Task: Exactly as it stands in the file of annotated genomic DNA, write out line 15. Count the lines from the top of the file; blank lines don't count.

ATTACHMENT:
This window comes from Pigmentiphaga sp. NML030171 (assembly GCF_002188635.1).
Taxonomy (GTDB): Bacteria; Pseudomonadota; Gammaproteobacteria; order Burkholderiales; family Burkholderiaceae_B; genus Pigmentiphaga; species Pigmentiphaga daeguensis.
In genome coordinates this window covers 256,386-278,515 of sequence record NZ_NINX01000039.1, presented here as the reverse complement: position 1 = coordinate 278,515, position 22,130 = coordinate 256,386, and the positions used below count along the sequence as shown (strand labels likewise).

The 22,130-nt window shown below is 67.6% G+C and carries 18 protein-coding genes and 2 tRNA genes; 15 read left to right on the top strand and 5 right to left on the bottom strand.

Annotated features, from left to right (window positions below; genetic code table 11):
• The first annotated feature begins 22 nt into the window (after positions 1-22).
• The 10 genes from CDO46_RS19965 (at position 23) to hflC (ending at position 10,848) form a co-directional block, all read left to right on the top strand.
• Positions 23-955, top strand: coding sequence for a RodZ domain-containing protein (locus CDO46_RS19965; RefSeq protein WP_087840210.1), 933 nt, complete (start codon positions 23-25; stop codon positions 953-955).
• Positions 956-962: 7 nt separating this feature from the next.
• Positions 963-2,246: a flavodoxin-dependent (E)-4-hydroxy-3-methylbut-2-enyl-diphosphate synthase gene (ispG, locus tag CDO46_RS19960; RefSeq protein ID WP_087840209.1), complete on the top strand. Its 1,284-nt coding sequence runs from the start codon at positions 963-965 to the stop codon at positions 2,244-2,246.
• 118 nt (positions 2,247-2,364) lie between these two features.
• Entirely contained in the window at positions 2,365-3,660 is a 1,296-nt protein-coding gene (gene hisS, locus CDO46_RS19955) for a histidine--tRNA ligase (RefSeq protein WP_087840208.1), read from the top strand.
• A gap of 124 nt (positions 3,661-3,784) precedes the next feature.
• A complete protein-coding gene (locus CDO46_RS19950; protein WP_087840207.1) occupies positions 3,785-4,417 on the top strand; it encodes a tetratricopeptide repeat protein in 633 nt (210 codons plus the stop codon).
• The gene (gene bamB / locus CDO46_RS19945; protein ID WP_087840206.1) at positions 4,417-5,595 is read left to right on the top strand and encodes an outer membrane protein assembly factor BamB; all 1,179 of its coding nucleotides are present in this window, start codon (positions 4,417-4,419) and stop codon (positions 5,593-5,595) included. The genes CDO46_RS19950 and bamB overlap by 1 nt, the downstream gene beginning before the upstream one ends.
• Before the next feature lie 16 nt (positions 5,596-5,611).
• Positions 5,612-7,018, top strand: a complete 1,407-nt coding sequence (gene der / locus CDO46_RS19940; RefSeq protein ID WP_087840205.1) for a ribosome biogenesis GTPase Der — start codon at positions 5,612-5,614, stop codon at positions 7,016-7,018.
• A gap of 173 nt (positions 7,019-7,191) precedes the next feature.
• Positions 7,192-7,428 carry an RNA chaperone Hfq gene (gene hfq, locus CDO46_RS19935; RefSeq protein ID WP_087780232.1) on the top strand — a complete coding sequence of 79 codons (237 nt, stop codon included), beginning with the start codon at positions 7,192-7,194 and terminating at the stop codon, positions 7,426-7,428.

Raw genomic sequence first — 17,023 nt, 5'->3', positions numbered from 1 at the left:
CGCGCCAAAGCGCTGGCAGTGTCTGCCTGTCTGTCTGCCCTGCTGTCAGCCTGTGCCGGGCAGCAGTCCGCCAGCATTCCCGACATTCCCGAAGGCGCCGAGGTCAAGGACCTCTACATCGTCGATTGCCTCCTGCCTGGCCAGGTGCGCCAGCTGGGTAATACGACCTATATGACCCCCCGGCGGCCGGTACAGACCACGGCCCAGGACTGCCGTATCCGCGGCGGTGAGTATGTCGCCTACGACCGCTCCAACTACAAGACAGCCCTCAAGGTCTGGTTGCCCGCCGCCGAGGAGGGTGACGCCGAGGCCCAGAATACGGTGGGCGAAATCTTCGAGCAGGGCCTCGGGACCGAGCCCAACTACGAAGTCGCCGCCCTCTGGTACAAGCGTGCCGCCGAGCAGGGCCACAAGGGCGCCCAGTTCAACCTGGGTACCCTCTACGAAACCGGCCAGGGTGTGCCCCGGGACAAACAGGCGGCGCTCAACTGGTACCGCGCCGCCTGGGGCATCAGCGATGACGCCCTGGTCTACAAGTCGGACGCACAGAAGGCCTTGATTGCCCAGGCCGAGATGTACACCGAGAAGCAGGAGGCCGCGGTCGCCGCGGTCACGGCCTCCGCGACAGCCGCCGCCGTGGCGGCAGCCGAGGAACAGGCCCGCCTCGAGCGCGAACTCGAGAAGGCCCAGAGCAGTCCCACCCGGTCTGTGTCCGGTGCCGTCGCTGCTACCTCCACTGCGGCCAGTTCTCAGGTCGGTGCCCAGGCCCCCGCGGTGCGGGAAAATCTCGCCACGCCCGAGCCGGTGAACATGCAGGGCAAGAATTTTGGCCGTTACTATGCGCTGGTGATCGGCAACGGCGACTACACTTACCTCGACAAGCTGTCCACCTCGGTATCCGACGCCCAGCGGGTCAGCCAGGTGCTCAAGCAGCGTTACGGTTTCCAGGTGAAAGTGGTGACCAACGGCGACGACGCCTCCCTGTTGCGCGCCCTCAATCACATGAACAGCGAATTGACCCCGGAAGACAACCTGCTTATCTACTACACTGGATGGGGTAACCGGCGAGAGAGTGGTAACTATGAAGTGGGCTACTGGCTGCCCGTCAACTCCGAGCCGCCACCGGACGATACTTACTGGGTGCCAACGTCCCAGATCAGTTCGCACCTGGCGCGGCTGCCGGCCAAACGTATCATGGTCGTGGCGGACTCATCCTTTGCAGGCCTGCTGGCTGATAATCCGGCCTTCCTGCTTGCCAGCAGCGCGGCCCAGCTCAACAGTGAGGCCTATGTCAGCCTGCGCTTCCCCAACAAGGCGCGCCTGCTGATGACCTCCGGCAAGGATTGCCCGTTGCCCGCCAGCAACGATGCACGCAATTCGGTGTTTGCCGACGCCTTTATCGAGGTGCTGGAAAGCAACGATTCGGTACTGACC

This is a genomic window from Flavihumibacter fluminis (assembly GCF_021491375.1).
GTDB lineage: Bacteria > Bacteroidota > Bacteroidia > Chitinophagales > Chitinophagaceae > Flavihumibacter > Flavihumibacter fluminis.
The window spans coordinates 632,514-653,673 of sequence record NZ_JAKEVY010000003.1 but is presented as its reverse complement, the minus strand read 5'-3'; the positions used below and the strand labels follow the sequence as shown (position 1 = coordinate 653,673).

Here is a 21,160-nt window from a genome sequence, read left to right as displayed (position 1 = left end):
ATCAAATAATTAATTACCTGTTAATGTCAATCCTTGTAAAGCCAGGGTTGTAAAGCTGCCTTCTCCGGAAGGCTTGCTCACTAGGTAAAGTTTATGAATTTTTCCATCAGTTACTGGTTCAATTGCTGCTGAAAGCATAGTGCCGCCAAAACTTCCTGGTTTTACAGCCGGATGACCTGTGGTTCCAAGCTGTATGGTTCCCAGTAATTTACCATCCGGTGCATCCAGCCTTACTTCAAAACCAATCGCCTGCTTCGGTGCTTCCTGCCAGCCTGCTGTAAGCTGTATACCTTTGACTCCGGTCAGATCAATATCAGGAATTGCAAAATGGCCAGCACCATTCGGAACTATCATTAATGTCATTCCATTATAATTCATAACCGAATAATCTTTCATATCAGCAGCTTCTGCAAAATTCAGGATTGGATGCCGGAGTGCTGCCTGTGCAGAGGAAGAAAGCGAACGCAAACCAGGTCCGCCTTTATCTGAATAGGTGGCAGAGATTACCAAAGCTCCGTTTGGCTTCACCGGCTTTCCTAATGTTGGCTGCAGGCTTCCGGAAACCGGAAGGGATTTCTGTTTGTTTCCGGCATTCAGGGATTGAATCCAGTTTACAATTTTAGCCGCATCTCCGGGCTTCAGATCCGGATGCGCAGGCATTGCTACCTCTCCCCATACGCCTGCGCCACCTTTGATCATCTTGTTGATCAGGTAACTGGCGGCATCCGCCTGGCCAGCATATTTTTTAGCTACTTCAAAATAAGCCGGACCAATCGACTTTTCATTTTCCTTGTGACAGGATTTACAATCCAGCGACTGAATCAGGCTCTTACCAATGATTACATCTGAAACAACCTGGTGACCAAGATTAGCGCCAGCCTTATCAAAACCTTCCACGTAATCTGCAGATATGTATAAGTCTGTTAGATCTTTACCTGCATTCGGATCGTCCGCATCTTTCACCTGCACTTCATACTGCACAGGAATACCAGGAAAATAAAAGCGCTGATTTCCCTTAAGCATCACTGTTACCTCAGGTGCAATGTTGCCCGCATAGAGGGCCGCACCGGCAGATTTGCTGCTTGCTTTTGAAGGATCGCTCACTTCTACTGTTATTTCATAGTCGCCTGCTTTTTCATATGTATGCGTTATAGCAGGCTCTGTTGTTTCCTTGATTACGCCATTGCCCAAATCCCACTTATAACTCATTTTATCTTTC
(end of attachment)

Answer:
• The gene (gene bamB / locus CDO46_RS19945; protein ID WP_087840206.1) at positions 4,417-5,595 is read left to right on the top strand and encodes an outer membrane protein assembly factor BamB; all 1,179 of its coding nucleotides are present in this window, start codon (positions 4,417-4,419) and stop codon (positions 5,593-5,595) included. The genes CDO46_RS19950 and bamB overlap by 1 nt, the downstream gene beginning before the upstream one ends.